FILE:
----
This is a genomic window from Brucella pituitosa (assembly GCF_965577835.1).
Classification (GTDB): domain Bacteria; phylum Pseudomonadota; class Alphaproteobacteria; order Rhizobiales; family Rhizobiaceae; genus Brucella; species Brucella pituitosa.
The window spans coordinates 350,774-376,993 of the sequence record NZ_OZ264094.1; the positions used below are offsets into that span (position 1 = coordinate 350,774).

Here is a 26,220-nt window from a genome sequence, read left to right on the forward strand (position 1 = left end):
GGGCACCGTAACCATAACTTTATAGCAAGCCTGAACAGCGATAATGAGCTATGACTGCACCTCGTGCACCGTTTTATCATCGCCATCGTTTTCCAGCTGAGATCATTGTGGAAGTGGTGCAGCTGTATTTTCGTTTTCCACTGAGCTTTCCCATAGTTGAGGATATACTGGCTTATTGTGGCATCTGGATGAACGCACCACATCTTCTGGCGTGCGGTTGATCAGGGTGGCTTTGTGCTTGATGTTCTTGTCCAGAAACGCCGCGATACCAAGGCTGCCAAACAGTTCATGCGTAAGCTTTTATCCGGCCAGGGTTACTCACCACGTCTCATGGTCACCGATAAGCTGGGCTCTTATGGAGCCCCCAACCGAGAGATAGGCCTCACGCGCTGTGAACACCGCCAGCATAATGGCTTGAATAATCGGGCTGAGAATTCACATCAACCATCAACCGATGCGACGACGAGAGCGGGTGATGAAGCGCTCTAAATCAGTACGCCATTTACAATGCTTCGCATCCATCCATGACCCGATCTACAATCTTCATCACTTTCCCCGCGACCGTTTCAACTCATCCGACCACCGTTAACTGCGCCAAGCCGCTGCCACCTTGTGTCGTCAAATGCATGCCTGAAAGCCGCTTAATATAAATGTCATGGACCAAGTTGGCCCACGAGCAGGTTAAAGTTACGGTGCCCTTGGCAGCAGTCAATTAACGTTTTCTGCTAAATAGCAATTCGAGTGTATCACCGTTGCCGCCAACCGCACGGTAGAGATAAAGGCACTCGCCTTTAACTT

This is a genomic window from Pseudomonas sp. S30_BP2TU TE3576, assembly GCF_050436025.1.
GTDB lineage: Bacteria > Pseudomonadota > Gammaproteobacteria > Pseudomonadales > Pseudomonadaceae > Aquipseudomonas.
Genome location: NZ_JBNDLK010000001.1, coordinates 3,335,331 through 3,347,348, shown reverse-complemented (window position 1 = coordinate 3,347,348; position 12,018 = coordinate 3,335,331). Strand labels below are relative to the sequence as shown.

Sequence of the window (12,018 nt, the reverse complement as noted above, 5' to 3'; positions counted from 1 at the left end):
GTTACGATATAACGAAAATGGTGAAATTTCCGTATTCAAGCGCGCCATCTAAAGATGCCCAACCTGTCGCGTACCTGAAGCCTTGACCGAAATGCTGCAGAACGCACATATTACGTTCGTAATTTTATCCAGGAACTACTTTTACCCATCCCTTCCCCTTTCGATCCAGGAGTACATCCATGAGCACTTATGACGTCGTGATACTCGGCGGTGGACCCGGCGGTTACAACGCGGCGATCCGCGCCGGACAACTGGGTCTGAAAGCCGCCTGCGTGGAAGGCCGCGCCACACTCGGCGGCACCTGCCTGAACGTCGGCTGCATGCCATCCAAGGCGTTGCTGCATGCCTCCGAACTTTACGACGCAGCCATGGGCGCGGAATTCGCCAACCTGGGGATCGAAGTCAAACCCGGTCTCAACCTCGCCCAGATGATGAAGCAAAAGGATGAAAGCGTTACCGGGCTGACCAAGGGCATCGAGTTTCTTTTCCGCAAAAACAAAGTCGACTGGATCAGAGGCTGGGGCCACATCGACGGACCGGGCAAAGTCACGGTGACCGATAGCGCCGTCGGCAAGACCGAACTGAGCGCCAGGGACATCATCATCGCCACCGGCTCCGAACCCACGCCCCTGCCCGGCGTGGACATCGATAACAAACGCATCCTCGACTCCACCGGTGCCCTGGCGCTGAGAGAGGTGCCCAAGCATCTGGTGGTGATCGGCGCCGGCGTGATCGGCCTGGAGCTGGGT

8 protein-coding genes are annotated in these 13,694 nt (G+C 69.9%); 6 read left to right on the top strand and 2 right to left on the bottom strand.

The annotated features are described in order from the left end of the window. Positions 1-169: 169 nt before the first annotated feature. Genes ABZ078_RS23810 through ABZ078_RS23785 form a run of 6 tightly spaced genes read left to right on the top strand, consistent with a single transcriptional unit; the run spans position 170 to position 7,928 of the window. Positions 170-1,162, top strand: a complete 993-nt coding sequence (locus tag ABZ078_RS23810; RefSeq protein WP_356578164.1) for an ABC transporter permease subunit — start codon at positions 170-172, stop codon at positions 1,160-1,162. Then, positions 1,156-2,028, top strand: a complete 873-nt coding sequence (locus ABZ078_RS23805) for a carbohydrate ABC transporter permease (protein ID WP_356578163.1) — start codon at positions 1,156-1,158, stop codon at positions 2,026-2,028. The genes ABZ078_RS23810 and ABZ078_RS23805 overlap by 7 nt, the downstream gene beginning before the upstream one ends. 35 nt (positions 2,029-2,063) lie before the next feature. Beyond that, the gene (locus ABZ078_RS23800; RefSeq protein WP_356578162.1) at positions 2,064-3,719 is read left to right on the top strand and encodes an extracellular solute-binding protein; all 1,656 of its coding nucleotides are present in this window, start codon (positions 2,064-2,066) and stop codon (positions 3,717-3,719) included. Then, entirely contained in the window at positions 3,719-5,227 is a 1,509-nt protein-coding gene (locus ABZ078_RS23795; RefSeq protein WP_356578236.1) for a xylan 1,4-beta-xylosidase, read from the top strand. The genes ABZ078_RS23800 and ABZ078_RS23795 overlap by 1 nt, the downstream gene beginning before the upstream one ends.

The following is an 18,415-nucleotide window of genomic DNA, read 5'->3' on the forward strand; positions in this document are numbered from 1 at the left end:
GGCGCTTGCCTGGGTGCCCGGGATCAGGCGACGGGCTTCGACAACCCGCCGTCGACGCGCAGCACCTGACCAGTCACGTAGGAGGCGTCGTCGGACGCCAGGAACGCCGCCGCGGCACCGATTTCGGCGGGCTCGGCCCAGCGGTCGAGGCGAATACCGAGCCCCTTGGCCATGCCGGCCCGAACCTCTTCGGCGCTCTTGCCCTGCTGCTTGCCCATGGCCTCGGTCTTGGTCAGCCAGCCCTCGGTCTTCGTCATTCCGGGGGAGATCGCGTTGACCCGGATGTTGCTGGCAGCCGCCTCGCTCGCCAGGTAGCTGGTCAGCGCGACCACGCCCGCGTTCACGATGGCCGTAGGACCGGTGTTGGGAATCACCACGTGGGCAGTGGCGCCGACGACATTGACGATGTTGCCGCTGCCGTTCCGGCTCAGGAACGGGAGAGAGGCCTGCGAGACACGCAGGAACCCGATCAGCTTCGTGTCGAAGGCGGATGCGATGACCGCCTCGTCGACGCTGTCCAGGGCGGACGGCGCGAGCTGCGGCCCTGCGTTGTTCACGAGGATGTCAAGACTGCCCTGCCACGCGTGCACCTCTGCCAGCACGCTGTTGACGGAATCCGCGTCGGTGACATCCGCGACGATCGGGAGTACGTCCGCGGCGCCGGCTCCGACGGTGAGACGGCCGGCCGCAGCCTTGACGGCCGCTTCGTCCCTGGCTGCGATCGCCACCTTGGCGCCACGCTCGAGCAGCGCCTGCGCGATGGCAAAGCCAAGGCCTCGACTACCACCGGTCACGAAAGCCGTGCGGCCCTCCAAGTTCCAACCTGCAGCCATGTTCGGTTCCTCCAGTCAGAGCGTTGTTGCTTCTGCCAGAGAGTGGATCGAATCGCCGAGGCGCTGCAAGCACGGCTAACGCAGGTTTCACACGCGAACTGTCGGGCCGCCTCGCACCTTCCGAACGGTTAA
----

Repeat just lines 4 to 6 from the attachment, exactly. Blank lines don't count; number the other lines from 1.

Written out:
Here is a 26,220-nt window from a genome sequence, read left to right on the forward strand (position 1 = left end):
GGGCACCGTAACCATAACTTTATAGCAAGCCTGAACAGCGATAATGAGCTATGACTGCACCTCGTGCACCGTTTTATCATCGCCATCGTTTTCCAGCTGAGATCATTGTGGAAGTGGTGCAGCTGTATTTTCGTTTTCCACTGAGCTTTCCCATAGTTGAGGATATACTGGCTTATTGTGGCATCTGGATGAACGCACCACATCTTCTGGCGTGCGGTTGATCAGGGTGGCTTTGTGCTTGATGTTCTTGTCCAGAAACGCCGCGATACCAAGGCTGCCAAACAGTTCATGCGTAAGCTTTTATCCGGCCAGGGTTACTCACCACGTCTCATGGTCACCGATAAGCTGGGCTCTTATGGAGCCCCCAACCGAGAGATAGGCCTCACGCGCTGTGAACACCGCCAGCATAATGGCTTGAATAATCGGGCTGAGAATTCACATCAACCATCAACCGATGCGACGACGAGAGCGGGTGATGAAGCGCTCTAAATCAGTACGCCATTTACAATGCTTCGCATCCATCCATGACCCGATCTACAATCTTCATCACTTTCCCCGCGACCGTTTCAACTCATCCGACCACCGTTAACTGCGCCAAGCCGCTGCCACCTTGTGTCGTCAAATGCATGCCTGAAAGCCGCTTAATATAAATGTCATGGACCAAGTTGGCCCACGAGCAGGTTAAAGTTACGGTGCCCTTGGCAGCAGTCAATTAACGTTTTCTGCTAAATAGCAATTCGAGTGTATCACCGTTGCCGCCAACCGCACGGTAGAGATAAAGGCACTCGCCTTTAACTT

This is a genomic window from Pseudomonas sp. S30_BP2TU TE3576, assembly GCF_050436025.1.